This is something that’s hard for me to put into words, but I’m going to try. I love new makeup, and a good pair of shoes, and my fancy KitchenAid mixer, but I think we’ve all started taking these things for granted and started giving too little.
More and more, as I slather on my tinted sunscreen and mascara before work in the mornings, I realize how lucky I am to do this, and to live this life.
Just today I spent $30 at Walmart on beauty and skincare items. It hit me while I was checking out, couldn’t someone use this $30 more than I do? Couldn’t someone use this money for something more— like food, or water, or a blanket— than the new L’Oreal eye shadow palette I bought?
(We’ll talk more about that later)
I think about this kind of thing a lot lately. Sometimes I fall into this thought that since I’m not a millionaire, I can’t give or make a difference. But then I remember the little things I try to do, like donate clothes I don’t wear, give cash to someone who needs it, feed the neighborhood strays, and listen to someone who needs to talk. While I can’t give $10,000 to charity, I like to think that these little things I do can make a difference in someone’s (or an animal’s) life.
On a slightly separate but related note, I think what you do with your words and actions is equally important. Last weekend, my fiancé and I went to Waffle House down the street from our house. We walked in and sat down and just then, a server approached a man at a nearby table. In a completely unnecessary, degrading tone, she told the man that he couldn’t sit there because he didn’t order food and he needed to leave the restaurant. The man, who had a WH to go cup in his hand, politely explained that he had ordered and was waiting on his food. Obviously surprised, she tucked her tail and walked off… while the clearly embarrassed man got up and walked to stand by the door. Turns out, the people next to us had bought the man a meal, and he was waiting to get it.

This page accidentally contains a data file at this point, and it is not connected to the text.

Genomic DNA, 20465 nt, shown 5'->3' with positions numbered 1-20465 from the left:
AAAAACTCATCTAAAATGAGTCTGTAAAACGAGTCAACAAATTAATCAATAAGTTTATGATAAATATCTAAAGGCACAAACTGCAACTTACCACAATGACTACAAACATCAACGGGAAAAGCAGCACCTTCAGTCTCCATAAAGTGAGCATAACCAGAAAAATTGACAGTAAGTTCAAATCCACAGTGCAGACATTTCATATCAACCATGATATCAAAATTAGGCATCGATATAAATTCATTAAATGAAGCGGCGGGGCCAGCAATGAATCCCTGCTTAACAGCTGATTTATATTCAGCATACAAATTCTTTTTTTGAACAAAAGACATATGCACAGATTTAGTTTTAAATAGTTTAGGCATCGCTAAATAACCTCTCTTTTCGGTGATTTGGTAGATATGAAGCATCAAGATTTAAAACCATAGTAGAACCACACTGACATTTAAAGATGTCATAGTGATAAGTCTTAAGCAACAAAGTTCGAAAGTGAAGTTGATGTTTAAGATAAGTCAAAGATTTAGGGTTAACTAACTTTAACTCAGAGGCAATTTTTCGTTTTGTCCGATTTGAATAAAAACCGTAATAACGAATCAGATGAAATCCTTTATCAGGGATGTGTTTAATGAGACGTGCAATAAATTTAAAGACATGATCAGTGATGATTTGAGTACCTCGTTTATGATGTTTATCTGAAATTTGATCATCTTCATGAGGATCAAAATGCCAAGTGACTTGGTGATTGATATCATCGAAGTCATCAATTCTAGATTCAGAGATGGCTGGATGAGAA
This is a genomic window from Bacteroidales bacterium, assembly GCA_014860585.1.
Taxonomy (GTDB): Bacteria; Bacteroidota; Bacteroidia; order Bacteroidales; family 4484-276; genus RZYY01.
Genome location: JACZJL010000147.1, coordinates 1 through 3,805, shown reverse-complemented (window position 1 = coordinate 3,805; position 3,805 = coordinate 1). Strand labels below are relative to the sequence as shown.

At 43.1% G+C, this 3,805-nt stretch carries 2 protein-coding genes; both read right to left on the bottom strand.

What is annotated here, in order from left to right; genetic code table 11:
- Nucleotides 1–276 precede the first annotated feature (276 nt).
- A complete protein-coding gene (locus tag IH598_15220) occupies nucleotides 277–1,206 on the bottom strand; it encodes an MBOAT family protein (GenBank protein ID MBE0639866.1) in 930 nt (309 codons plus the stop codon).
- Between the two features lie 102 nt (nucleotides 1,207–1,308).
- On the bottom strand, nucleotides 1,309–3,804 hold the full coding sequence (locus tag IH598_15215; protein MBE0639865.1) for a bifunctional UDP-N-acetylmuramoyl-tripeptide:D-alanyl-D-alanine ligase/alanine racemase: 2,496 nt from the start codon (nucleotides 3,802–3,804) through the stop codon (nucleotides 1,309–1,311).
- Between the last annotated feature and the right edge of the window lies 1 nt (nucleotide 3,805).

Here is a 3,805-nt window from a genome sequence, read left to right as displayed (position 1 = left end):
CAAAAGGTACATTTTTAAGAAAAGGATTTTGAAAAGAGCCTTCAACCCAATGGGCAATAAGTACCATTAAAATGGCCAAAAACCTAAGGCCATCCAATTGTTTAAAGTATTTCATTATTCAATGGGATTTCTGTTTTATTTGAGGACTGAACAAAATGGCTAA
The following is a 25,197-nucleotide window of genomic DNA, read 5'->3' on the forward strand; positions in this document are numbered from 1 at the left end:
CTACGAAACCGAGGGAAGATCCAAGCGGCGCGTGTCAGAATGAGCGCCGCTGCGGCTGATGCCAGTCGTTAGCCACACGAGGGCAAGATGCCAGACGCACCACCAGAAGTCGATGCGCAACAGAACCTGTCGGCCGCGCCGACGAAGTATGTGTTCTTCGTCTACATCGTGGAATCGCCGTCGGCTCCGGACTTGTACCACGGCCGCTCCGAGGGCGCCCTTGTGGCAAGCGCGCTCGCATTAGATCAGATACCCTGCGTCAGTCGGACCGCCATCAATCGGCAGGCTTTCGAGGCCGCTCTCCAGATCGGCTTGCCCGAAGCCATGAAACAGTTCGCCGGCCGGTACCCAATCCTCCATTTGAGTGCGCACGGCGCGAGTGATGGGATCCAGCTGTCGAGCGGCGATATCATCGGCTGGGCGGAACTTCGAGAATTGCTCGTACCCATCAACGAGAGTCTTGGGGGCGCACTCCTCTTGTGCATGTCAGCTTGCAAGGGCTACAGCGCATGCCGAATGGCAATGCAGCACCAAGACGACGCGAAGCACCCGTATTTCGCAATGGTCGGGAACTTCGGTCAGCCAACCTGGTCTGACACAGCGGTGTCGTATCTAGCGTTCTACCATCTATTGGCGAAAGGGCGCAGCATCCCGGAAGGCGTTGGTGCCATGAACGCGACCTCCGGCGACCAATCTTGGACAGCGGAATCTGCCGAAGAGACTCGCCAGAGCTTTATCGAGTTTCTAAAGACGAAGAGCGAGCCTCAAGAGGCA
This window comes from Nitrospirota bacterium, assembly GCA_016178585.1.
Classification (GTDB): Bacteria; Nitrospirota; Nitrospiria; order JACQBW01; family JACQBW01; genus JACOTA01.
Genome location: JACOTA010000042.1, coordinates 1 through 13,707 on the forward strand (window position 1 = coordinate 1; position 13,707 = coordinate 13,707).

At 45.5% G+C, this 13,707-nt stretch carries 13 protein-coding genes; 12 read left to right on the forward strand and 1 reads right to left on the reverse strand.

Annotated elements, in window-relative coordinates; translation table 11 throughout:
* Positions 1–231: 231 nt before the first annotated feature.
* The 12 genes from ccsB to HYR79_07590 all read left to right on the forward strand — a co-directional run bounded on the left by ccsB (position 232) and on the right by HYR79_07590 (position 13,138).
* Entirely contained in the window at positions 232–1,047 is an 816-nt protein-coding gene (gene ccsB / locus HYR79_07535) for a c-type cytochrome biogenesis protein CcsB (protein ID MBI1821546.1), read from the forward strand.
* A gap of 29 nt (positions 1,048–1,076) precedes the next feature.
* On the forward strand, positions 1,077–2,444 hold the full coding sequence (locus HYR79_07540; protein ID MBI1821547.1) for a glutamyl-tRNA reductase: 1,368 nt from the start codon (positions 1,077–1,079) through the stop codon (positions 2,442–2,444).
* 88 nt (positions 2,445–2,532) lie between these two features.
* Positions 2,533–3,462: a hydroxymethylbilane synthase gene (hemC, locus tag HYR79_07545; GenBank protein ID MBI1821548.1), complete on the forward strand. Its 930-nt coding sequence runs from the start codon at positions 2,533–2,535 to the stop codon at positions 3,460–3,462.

My amazing fiancé (who will kill me if he reads this) looked at me and said, “I know you’re hungry baby, but I can’t eat here with someone who acts like that.” Neither could I.
We got up, left, and ate somewhere that welcomes everyone for breakfast.
I’m not saying this to brag, but because it reminded me that goodness and giving doesn’t have to be measured by dollar signs. It’s measured by kindness.Follow